Orlando Fla Oct 2 2011 A jury this afternoon found a man accused of kidnapping a young woman from a Target parking lot last year and raping and robbing her guilty of eight violent crimes.
The jury found Steve Allan Cahanding guilty of three counts of sexual battery, carjacking with a firearm, robbery with a firearm, kidnapping with intent to do bodily harm or terrorize while using a firerarm, aggravated assault with a firearm and fleeing law enforcement.
The one not guilty finding was for a sexual battery count involving digital penetration.
He faces a possible life sentence. Judge Jenifer Davis ordered a pre-sentence investigation.
He will be sentenced Nov. 17th.
Cahanding attacked the woman, now 20, after carjacking her in May 2010 as she sat in her parked car wrapping a gift for her mother.
In closing statements this morning, prosecutor Kelly Hicks told jurors that Cahanding planned his attack, including making his alleged victim use a feminine product to eliminate evidence of the rape.
“Right up to the high-speed chase, he was doing everything he could to not get caught,” Hicks said.
Meanwhile, Hicks told the jurors the woman did everything she could to stay alive the day of the abduction, including complying with Cahanding’s demands.
Hicks concluded her argument saying the case largely comes down to consent. She said Cahanding admit to many of the events that occurred that day, including the sex and attempts to get money from the banks.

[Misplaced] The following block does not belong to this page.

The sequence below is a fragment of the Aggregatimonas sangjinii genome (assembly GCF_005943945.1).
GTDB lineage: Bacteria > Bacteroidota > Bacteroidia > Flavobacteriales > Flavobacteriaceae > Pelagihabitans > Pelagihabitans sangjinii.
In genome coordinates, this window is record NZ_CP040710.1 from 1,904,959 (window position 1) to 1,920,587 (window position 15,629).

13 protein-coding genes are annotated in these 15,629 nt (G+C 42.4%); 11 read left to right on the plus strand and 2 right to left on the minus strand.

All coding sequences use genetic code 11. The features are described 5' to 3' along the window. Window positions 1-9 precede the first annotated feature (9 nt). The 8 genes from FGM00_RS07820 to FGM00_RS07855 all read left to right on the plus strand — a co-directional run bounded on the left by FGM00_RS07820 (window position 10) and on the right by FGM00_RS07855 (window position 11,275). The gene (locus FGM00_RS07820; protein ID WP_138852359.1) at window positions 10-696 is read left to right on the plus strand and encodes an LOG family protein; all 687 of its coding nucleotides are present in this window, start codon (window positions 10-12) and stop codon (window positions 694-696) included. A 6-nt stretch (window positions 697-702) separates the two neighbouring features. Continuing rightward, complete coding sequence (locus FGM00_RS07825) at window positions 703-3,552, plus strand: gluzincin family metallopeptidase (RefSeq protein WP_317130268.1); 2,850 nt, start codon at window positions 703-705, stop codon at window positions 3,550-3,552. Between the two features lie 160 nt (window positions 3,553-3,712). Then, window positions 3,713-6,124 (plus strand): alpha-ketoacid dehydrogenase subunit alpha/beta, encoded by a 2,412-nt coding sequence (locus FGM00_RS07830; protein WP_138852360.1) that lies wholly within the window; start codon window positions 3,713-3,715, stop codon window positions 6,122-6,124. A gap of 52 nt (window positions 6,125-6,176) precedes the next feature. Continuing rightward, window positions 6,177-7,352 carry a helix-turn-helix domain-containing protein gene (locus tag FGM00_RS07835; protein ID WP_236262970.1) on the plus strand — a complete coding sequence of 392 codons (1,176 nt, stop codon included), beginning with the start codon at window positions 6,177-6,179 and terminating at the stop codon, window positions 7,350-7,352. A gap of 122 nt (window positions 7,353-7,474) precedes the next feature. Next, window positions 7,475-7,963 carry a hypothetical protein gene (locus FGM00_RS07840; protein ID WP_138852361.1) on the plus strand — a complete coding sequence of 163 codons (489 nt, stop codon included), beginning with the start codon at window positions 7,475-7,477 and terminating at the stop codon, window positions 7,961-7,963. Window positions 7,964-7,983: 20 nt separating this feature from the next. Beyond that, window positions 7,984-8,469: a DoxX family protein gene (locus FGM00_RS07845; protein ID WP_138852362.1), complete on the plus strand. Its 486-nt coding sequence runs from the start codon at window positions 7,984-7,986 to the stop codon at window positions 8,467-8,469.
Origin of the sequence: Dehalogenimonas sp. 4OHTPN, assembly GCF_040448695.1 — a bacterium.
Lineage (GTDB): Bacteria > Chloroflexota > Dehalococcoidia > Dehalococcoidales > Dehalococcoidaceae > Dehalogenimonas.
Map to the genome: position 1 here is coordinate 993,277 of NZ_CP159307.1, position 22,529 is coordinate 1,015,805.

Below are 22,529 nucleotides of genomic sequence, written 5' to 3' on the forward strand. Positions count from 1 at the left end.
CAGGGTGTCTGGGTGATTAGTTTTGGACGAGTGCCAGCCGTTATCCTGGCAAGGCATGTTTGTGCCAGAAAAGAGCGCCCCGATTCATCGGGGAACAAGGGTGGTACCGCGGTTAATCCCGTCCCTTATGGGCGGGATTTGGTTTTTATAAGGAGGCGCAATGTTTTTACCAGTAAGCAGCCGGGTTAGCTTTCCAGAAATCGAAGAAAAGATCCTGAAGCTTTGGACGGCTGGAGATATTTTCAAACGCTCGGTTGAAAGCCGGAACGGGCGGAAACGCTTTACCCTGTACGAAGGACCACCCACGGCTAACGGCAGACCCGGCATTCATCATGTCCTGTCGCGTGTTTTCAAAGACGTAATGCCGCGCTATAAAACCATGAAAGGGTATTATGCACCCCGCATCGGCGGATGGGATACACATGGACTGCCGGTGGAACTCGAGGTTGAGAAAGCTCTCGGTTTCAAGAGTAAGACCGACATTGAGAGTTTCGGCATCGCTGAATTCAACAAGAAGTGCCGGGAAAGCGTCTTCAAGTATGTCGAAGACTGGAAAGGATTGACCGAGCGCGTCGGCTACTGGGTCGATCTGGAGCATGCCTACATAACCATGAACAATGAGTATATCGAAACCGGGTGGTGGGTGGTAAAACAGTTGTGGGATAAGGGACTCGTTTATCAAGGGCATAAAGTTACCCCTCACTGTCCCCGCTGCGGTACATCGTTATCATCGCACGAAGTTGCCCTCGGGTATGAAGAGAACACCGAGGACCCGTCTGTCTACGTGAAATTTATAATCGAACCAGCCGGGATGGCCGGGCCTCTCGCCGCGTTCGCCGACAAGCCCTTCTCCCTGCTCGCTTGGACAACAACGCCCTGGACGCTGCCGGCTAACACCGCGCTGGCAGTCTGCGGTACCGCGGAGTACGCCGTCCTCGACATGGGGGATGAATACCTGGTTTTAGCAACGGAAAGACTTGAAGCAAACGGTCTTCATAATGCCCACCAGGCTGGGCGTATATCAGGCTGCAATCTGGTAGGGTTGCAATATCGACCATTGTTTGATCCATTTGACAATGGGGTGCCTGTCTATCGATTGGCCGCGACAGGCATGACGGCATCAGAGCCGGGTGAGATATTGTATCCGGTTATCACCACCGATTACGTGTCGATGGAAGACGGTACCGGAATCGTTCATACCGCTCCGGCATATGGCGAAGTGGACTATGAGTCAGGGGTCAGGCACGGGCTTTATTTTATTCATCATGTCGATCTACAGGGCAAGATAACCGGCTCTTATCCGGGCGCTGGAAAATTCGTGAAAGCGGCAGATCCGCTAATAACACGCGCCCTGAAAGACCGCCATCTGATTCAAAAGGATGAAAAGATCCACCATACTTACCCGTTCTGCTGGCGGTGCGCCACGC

“He admits to everything. Of course, in his version of events, it is all consensual,” Hicks said.
She then asked jurors to ask themselves if the testimony and appearance of the alleged victim matched Cahanding’s description of the young woman.
“Ask yourself if that girl matches his description,” Hicks said, describing Cahanding as “a gun-toting, angry drug addict.”
Defense attorney Blaine McChesney told jurors that Cahanding and the alleged victim were driving around looking for drugs that day and had consensual sex.
“It was not three hours of terror,” McChesney told the jury. “It was three hours of trying to get drugs.”
By the time the young woman called for help at a bank, McChesney said, “She was playing a role.”
He questioned her credibility and her memory.
The defense attorney said that Cahanding acknowledged he made a poor decision when he fled from deputies, but when they pulled up behind him, the attorney said, Cahanding thought they were going to arrest him on a drug-related charge.
When Cahanding later told his mother he “messed up,” McChesney said his client was referring to fleeing authorities when he should have stayed. He said Cahanding was not referring to the rape and other crimes with which he is charged.
McChesney pointed out inconsistencies in the alleged victim’s story. She told investigators early on that Cahanding removed her clothes, but then testified early this week that she took off her clothes. Then, she said she wasn’t sure, McChesney recalled.